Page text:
Many companies not making the migration off of Windows Server 2003 before support ends in July cite cost as the reason; either they can't afford it or they haven't got the budget this year but will later in the year or next year. If you are in such a scenario, you should still begin preparing for the eventual move and not wait until you have the money to begin planning. That way you can hit the ground running when the funds are there. Endpoint security company Bit9 recommends several steps in the process:
Don't do it alone: A smooth transition to a new platform will require full buy-in and agreement from any and all impacted stakeholders. That means not just the IT department, but the business units impacted and the budgeting finance team.
Dedicate time for project scoping: The average migration project will take over 200 days to implement, from assessment, to migration, to debugging. You're not just copying files, there is much more to the migration. So find the potential pitfalls early on and not get tripped up during the migration.
Work within your budget: If you are not making the move for financial reasons, then you likely already have a good idea of your finances. You will need a clear picture of potential project risks, costs and buy-in for the necessary human resource requirements.
Set a realistic timeline: As said above, a migration takes on average 200 days. Some can be worse, others easier. Rushing will only make a mess. It will lead to mistakes, cost overruns and resource misallocation.
Microsoft is abandoning the OS but not the people who use it. It has prepared an entire site for Windows Server 2003 End of Service, all of which is dedicated to helping you plan your migration. Microsoft lays this out in a four-step migration process, which involves:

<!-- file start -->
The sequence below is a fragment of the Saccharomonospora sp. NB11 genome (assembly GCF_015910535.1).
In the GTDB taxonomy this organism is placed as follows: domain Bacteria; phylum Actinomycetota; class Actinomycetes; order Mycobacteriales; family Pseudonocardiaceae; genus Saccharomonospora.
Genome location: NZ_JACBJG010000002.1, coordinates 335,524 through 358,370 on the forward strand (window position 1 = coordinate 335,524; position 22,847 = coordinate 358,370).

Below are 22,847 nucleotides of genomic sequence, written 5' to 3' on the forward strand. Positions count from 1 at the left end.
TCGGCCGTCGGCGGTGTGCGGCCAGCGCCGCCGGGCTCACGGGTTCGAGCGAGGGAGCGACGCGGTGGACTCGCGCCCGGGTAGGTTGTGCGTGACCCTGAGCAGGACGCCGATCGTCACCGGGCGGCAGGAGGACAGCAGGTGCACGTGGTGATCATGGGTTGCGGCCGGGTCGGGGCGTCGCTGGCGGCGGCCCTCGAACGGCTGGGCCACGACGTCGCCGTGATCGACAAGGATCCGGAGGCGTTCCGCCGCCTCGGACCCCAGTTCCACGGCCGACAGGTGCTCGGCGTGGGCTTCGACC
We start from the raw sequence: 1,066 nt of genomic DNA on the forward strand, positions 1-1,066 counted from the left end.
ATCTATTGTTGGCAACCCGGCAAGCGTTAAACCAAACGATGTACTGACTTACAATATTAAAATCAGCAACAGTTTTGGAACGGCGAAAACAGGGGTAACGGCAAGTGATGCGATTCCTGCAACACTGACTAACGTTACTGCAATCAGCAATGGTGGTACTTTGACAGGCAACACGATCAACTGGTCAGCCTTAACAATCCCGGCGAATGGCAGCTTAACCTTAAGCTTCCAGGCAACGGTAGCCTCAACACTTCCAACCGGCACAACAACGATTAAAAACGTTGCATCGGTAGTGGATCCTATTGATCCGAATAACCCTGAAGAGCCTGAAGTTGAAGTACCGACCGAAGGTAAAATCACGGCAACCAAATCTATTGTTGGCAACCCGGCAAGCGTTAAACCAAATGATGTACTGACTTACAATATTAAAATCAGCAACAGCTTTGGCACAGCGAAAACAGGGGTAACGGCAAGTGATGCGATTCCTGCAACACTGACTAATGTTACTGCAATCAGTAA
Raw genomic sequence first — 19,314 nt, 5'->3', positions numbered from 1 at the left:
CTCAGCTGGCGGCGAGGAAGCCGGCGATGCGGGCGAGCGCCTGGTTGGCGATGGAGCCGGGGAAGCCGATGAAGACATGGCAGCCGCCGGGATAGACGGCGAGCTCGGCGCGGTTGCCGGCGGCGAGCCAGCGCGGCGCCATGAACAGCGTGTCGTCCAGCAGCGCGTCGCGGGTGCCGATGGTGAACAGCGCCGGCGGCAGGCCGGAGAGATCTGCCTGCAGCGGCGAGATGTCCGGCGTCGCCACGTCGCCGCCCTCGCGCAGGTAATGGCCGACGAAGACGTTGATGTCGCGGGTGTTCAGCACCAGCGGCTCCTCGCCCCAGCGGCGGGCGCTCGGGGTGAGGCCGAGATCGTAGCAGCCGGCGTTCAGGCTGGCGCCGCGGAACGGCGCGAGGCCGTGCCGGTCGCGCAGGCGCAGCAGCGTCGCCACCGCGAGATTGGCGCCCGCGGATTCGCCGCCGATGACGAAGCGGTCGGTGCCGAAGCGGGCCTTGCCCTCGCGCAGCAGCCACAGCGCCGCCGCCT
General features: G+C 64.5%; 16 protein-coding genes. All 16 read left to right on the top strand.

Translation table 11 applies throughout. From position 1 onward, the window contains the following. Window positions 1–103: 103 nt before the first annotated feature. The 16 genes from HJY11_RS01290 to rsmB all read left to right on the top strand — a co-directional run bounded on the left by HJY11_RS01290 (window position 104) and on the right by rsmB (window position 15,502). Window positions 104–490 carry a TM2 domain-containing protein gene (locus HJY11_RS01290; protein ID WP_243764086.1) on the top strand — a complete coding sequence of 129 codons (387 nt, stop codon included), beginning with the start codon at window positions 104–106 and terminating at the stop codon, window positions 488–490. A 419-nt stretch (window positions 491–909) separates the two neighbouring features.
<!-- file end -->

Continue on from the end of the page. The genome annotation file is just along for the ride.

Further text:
Discover: Discover and catalogue all the software and workloads that are running on Windows Server 2003/R2 at present. The site has a Microsoft Assessment and Planning toolkit you can download, which works with System Center to examine your infrastructure and identify all of the servers and apps running on them.
Assess: Now you have a list of servers and apps, it's time to categorize your apps and workloads by type, importance and complexity. This could mean having to rearchitect your infrastructure around Windows Server 2012 and System Center 2012, which have changed radically since Server 2012. It also means reimaging your Active Directory, network infrastructure and file server/storage options.
Target: This is where you the destination for each application and workload. Because of the variety of apps and workloads, Microsoft offers a number of free software trials to test out your apps and workloads. They include:
- Windows Server 2012 R2
- System Center 2012 R2
- Microsoft Azure
- SQL Server 2014
- Office 365
All come with 30 day free trials. "Those trials are really important. Use those 30 days to work on compatibility with all the apps, and make sure that when it's in your test environment that everything is stable and meets your needs," said Peter Tsai, content marketing manager with Spiceworks, makers of IT management software.
Migrate: This is where you build a migration plan, either to do on your own or with a partner. AppZero is probably the best-known of the Server 2003 migration consultancies and has a working agreement with Microsoft. There are other companies and services firms, like HP's services group, formerly EDS. Microsoft offers a Migration Planning Assistant which covers all four steps and has official training courses to help you with the migration.
Other Microsoft resources
Microsoft Virtual Academy: A massive collection of free study resources from Microsoft MVPs and other experts, including videos, slide decks and self-assessments. There are whole sections on migrating to Windows Server 2012 and Azure.
Windows Server 2003 Roles Migration Process: This is a very large printable poster that you can stick on a wall and use it to visualize and track the whole process.
Microsoft Deployment Toolkit: This is a collection of processes and practices, assistance tools and guidance for automating new desktop and server deployments.